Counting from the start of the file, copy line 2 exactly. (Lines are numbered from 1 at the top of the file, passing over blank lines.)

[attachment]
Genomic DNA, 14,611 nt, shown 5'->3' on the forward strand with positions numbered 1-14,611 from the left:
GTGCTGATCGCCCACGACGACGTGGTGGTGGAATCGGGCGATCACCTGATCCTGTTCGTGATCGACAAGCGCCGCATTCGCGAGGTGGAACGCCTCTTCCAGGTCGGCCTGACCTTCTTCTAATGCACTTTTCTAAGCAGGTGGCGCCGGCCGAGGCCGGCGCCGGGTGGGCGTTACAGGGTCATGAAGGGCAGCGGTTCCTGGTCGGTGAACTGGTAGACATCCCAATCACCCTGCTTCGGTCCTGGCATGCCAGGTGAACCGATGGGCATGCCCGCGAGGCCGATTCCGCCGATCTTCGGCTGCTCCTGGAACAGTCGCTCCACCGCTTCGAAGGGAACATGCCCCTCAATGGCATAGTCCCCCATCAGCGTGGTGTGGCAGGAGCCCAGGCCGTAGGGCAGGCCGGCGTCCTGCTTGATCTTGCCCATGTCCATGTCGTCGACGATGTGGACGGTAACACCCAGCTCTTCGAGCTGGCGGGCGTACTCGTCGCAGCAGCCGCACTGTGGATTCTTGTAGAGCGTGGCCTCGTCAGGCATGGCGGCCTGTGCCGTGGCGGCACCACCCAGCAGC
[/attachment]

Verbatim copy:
GTGCTGATCGCCCACGACGACGTGGTGGTGGAATCGGGCGATCACCTGATCCTGTTCGTGATCGACAAGCGCCGCATTCGCGAGGTGGAACGCCTCTTCCAGGTCGGCCTGACCTTCTTCTAATGCACTTTTCTAAGCAGGTGGCGCCGGCCGAGGCCGGCGCCGGGTGGGCGTTACAGGGTCATGAAGGGCAGCGGTTCCTGGTCGGTGAACTGGTAGACATCCCAATCACCCTGCTTCGGTCCTGGCATGCCAGGTGAACCGATGGGCATGCCCGCGAGGCCGATTCCGCCGATCTTCGGCTGCTCCTGGAACAGTCGCTCCACCGCTTCGAAGGGAACATGCCCCTCAATGGCATAGTCCCCCATCAGCGTGGTGTGGCAGGAGCCCAGGCCGTAGGGCAGGCCGGCGTCCTGCTTGATCTTGCCCATGTCCATGTCGTCGACGATGTGGACGGTAACACCCAGCTCTTCGAGCTGGCGGGCGTACTCGTCGCAGCAGCCGCACTGTGGATTCTTGTAGAGCGTGGCCTCGTCAGGCATGGCGGCCTGTGCCGTGGCGGCACCACCCAGCAGC